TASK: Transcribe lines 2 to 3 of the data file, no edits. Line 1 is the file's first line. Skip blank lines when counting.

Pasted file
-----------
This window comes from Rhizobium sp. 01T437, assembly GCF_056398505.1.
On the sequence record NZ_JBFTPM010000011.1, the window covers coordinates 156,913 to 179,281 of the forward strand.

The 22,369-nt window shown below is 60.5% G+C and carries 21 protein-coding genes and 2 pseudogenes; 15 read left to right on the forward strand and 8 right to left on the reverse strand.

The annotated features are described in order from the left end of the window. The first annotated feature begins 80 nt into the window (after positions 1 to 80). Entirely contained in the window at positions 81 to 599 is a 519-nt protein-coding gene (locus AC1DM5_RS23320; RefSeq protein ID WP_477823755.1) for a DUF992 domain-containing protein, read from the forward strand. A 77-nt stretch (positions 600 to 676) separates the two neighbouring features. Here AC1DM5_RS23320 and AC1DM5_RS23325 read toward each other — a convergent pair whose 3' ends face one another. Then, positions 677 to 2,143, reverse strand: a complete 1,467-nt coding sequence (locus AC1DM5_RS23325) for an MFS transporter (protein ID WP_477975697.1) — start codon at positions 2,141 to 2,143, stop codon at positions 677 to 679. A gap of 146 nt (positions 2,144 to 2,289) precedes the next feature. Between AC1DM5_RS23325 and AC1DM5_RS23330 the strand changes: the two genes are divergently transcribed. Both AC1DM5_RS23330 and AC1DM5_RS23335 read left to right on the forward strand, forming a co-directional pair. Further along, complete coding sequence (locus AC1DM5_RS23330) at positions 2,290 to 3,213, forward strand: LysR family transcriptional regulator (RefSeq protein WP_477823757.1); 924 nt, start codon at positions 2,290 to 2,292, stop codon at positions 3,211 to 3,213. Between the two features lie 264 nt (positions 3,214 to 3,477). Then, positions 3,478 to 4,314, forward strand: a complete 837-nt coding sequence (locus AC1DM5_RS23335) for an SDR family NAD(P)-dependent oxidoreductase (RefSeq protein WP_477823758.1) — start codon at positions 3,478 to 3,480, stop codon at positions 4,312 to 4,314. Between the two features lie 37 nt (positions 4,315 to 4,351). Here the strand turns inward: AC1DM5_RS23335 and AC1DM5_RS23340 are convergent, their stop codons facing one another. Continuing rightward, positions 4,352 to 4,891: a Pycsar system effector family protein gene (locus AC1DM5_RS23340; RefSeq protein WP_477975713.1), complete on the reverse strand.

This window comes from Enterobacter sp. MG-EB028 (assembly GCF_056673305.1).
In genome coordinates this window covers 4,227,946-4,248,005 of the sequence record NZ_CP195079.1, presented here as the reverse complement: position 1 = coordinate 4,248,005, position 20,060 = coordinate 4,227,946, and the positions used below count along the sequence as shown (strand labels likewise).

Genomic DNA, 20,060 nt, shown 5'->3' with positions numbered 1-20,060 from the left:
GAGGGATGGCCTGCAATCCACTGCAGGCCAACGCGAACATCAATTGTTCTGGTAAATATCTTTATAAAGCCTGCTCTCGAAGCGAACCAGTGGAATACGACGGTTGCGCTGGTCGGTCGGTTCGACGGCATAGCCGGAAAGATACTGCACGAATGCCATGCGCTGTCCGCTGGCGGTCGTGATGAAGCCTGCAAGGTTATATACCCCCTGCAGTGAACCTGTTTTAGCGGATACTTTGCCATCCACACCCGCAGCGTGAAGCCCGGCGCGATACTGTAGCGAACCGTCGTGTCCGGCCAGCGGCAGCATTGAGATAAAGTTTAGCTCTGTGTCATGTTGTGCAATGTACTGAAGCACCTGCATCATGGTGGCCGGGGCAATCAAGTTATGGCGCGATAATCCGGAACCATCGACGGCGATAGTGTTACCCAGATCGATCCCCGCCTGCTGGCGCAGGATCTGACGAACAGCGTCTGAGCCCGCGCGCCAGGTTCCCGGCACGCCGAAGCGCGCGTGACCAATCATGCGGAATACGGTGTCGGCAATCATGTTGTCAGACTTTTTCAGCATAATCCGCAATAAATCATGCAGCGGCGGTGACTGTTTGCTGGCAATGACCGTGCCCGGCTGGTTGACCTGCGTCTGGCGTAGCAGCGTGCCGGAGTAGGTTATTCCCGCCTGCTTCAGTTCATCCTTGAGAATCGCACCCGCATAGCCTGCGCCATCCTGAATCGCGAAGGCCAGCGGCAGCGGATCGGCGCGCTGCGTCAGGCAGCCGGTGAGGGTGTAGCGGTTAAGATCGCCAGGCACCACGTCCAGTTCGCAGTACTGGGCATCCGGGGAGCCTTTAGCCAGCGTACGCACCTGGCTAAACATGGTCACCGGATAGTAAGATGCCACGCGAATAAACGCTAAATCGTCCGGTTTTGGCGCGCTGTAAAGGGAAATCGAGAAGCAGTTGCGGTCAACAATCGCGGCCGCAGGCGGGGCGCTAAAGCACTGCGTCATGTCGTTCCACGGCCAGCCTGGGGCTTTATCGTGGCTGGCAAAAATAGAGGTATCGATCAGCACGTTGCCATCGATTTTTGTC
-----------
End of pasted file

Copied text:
On the sequence record NZ_JBFTPM010000011.1, the window covers coordinates 156,913 to 179,281 of the forward strand.

The 22,369-nt window shown below is 60.5% G+C and carries 21 protein-coding genes and 2 pseudogenes; 15 read left to right on the forward strand and 8 right to left on the reverse strand.